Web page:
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Re: Should we provide ISA bus support?

To: riscy@pyramid.com
Subject: Re: Should we provide ISA bus support?
From: Andreas Busse <andy@piggy.waldorf-gmbh.de>
Date: Sun, 4 Jul 93 18:33:53 GMT
Reply-to: riscy@pyramid.com
Sender: riscy-request@pyramid.com

> In general, most people want ISA.  There are one or two people
> that would rather have a simple, 'riscy' specific, cheap 8-bit bus.
> Then there is the issue of how many ISA sockets to provide?
>
>
> No external bus at all:
>
> Advantages:
>       *  Very cheap
> Disadvantages:
>       *  Make expansion rather difficult

I would say: Makes expansion impossible.

> R3000 specific high bandwidth bus (local bus?):
> 
> Advantages:
>       *  Peripherals that we add later can go fast.
> Disadvantages:
>       *  Designing a high speed expander bus is problematical
>          (lots of wave calculations)
>       *  Connectors for high speed busses are expensive.
>       *  No cards available, unless we make them.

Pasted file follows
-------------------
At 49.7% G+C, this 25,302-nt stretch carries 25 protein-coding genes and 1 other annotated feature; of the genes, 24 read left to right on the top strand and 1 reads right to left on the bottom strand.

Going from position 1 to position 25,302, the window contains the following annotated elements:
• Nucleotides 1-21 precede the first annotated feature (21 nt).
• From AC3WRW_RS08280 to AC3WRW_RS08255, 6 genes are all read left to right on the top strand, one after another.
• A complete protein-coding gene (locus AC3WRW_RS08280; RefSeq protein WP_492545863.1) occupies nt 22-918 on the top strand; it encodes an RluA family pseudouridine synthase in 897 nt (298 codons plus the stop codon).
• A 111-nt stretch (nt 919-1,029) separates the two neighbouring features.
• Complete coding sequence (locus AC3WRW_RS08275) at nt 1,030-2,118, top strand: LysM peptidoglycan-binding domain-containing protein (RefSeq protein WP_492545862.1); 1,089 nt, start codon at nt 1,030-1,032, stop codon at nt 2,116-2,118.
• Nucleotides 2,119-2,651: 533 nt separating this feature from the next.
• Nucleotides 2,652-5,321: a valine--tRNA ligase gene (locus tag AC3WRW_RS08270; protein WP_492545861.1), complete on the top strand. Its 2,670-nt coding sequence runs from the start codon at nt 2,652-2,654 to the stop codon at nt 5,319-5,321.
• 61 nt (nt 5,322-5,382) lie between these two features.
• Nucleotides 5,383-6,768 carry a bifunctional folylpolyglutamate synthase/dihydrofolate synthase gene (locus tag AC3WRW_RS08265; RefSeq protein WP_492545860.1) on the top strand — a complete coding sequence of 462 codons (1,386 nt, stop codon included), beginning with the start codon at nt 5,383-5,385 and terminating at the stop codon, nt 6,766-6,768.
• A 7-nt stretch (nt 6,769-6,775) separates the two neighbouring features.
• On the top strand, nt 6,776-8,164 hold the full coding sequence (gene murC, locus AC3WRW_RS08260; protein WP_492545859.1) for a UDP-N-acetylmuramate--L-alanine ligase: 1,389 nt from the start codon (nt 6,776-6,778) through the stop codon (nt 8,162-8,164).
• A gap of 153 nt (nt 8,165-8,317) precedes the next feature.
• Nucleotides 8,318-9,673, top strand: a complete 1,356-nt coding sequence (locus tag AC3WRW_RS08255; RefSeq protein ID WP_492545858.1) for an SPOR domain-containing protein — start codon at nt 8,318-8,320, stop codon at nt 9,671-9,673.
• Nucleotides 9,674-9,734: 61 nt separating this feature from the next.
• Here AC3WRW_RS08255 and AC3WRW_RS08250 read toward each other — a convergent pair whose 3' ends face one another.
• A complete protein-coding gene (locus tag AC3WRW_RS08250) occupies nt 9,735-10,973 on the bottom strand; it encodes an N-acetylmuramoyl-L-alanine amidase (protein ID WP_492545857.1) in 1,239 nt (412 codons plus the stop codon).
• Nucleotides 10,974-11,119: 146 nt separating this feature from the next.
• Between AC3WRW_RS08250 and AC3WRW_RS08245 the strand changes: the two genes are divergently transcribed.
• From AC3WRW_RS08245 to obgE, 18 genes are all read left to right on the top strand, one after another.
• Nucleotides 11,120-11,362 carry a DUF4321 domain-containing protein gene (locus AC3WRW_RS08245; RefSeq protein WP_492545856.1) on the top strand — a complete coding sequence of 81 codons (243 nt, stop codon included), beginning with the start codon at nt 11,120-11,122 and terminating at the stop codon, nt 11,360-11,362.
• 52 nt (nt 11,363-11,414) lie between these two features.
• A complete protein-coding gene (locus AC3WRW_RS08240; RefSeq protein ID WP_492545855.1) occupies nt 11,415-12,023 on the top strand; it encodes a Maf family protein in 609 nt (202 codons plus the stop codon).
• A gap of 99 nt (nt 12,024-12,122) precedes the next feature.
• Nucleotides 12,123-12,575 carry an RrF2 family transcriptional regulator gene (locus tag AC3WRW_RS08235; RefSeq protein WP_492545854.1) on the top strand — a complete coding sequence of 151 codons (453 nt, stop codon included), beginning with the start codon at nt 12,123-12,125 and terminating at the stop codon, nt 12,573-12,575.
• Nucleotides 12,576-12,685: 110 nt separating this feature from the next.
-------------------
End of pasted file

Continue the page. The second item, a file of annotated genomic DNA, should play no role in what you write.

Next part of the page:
Do we really want to invest the wheel once again ?
There are *so* many bus systems yet... I don't think
that we have the power and market to introduce a new
bus no matter how good and fast it is.

> R3000 specific slow speed 8-bit bus:
>
> Advantages:
>       *  Cheap, small connectors
>       *  Easy to provide for on the motherboard
>       *  Simple to make cards for
> Disadvantages:
>       *  No cards available, unless we make them

As above, plus the disadvantage that it will be slow :-)


> ISA bus:
>
> Advantages:
>       *  Supports many, many peripherals
>       *  Allows other options for video on the motherboard
>       *  Allows other options if SCSI is not used
> Disadvantages:
>       *  Large connectors are not the cheapest (though given the quantities
>          those things are made in, they probably are cheap)
>       *  Will could not hope to support everything ISA (such as bus-
>          mastering mode, and maybe the bus sizing stuff).
>       *  Uses lots of board space

In fact, the connectors are old-fashioned and use a
lot of boardspace. But we don't need that many slots
as a PC has, because we have most of the necessary
I/O stuff on-board. One might need two, perhaps 3 slots.
That will be sufficient for 99% of all applications.

> A full AT ISA bus implementation provides:
>       *  8-bit or 16-bit data path
>       *  Flexible throttling mechanism (automatic wait state generator)
>       *  Slave and Master DMA modes
>       *  Automatic 16 to 8-bit translation.
>       *  8.33 MHz clock rate

The discussion about DMA modes is already in progress.
Perhaps there's no need to support DMA on the ISA bus.
Comments ?

Andy

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